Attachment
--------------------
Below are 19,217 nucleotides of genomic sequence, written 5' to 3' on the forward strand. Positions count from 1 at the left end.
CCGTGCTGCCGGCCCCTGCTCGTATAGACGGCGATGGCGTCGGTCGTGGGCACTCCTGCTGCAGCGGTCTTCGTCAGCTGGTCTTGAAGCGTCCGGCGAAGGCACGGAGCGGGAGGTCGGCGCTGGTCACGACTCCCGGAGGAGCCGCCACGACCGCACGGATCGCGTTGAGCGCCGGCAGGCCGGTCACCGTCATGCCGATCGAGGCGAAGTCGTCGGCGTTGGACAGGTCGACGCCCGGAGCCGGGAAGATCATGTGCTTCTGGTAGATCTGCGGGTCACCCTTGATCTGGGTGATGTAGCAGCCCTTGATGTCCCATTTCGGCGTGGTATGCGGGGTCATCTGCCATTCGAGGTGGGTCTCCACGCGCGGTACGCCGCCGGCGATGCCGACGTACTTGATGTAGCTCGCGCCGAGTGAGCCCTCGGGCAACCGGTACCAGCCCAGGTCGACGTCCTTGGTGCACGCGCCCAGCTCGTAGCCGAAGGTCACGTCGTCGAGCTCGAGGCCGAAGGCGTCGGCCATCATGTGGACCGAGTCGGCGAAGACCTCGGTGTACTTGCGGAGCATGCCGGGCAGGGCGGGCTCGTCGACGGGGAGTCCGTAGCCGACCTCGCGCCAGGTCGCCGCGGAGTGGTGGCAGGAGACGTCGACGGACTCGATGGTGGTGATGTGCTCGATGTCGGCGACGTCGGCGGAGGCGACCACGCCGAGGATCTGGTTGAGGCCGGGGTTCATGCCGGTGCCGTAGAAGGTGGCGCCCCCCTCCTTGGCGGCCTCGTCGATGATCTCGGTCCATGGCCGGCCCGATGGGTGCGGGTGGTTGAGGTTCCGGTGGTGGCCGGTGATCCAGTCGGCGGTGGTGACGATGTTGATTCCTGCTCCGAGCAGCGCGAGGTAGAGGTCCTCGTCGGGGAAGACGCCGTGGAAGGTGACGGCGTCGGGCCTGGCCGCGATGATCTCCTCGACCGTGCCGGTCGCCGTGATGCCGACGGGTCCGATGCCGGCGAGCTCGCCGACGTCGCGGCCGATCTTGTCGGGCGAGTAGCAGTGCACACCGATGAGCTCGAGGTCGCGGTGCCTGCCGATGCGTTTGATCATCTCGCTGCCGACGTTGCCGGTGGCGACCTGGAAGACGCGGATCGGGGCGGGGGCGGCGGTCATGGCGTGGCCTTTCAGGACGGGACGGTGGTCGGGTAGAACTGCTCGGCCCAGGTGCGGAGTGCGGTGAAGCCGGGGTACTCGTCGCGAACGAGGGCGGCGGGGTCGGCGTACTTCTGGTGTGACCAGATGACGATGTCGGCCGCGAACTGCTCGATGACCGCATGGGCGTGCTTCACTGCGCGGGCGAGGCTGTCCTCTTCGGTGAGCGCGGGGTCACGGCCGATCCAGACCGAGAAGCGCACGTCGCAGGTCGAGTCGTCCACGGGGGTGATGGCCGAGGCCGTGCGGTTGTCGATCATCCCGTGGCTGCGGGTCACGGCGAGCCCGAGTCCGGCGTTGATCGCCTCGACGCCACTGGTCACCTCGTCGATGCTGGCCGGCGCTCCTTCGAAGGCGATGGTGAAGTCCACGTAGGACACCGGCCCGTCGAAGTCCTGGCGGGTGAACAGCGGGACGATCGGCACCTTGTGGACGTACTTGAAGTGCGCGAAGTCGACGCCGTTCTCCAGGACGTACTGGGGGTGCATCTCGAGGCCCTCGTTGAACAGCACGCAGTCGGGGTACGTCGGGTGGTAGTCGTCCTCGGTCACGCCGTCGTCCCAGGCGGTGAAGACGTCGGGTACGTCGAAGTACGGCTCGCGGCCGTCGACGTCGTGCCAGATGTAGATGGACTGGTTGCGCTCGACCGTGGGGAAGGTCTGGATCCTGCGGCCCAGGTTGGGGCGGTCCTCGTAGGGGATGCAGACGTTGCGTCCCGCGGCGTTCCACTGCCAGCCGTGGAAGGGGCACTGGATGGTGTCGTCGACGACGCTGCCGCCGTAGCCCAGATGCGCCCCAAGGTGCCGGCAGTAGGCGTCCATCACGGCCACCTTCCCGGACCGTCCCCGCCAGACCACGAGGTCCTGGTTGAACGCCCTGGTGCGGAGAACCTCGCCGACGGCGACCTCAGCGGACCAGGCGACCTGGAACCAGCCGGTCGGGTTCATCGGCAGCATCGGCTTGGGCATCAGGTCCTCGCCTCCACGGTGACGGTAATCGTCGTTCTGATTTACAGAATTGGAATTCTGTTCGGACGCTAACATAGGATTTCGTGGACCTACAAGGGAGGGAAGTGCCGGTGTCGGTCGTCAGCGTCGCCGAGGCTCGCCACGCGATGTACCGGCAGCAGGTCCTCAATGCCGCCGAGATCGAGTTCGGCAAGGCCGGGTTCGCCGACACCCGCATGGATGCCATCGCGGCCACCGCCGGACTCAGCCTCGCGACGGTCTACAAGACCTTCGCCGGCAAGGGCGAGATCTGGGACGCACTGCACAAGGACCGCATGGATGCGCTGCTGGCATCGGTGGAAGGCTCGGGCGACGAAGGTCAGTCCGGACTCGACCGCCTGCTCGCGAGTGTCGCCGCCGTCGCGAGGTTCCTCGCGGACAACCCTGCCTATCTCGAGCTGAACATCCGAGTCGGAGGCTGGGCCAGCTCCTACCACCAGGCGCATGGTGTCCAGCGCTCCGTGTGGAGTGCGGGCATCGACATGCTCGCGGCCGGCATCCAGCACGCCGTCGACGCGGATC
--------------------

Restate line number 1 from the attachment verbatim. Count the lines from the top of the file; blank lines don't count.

Below are 19,217 nucleotides of genomic sequence, written 5' to 3' on the forward strand. Positions count from 1 at the left end.